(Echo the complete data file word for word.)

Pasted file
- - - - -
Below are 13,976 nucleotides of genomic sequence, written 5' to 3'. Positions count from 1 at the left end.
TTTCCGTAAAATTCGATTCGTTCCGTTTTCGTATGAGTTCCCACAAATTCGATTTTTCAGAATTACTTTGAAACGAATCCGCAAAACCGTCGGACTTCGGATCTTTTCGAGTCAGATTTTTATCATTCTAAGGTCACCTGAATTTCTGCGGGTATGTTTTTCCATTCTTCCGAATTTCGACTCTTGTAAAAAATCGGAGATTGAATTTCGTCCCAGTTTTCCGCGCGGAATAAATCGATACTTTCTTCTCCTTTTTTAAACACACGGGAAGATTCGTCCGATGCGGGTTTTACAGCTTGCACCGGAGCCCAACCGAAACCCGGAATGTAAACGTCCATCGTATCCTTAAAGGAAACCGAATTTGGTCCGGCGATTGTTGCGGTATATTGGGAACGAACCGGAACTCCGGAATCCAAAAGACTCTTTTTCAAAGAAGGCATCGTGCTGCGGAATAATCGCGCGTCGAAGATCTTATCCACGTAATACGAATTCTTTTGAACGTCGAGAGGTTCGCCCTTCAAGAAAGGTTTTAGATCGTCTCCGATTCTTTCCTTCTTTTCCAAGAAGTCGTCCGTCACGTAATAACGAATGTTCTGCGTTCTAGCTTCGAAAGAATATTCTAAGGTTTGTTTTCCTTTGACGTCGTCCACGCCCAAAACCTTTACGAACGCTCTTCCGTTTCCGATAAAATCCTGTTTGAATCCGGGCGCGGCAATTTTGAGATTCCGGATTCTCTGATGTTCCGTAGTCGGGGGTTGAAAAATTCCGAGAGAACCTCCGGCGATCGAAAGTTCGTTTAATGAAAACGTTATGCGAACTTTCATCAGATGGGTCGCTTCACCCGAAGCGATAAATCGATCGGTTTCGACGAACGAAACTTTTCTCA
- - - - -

Below are 13,976 nucleotides of genomic sequence, written 5' to 3'. Positions count from 1 at the left end.
TTTCCGTAAAATTCGATTCGTTCCGTTTTCGTATGAGTTCCCACAAATTCGATTTTTCAGAATTACTTTGAAACGAATCCGCAAAACCGTCGGACTTCGGATCTTTTCGAGTCAGATTTTTATCATTCTAAGGTCACCTGAATTTCTGCGGGTATGTTTTTCCATTCTTCCGAATTTCGACTCTTGTAAAAAATCGGAGATTGAATTTCGTCCCAGTTTTCCGCGCGGAATAAATCGATACTTTCTTCTCCTTTTTTAAACACACGGGAAGATTCGTCCGATGCGGGTTTTACAGCTTGCACCGGAGCCCAACCGAAACCCGGAATGTAAACGTCCATCGTATCCTTAAAGGAAACCGAATTTGGTCCGGCGATTGTTGCGGTATATTGGGAACGAACCGGAACTCCGGAATCCAAAAGACTCTTTTTCAAAGAAGGCATCGTGCTGCGGAATAATCGCGCGTCGAAGATCTTATCCACGTAATACGAATTCTTTTGAACGTCGAGAGGTTCGCCCTTCAAGAAAGGTTTTAGATCGTCTCCGATTCTTTCCTTCTTTTCCAAGAAGTCGTCCGTCACGTAATAACGAATGTTCTGCGTTCTAGCTTCGAAAGAATATTCTAAGGTTTGTTTTCCTTTGACGTCGTCCACGCCCAAAACCTTTACGAACGCTCTTCCGTTTCCGATAAAATCCTGTTTGAATCCGGGCGCGGCAATTTTGAGATTCCGGATTCTCTGATGTTCCGTAGTCGGGGGTTGAAAAATTCCGAGAGAACCTCCGGCGATCGAAAGTTCGTTTAATGAAAACGTTATGCGAACTTTCATCAGATGGGTCGCTTCACCCGAAGCGATAAATCGATCGGTTTCGACGAACGAAACTTTTCTCA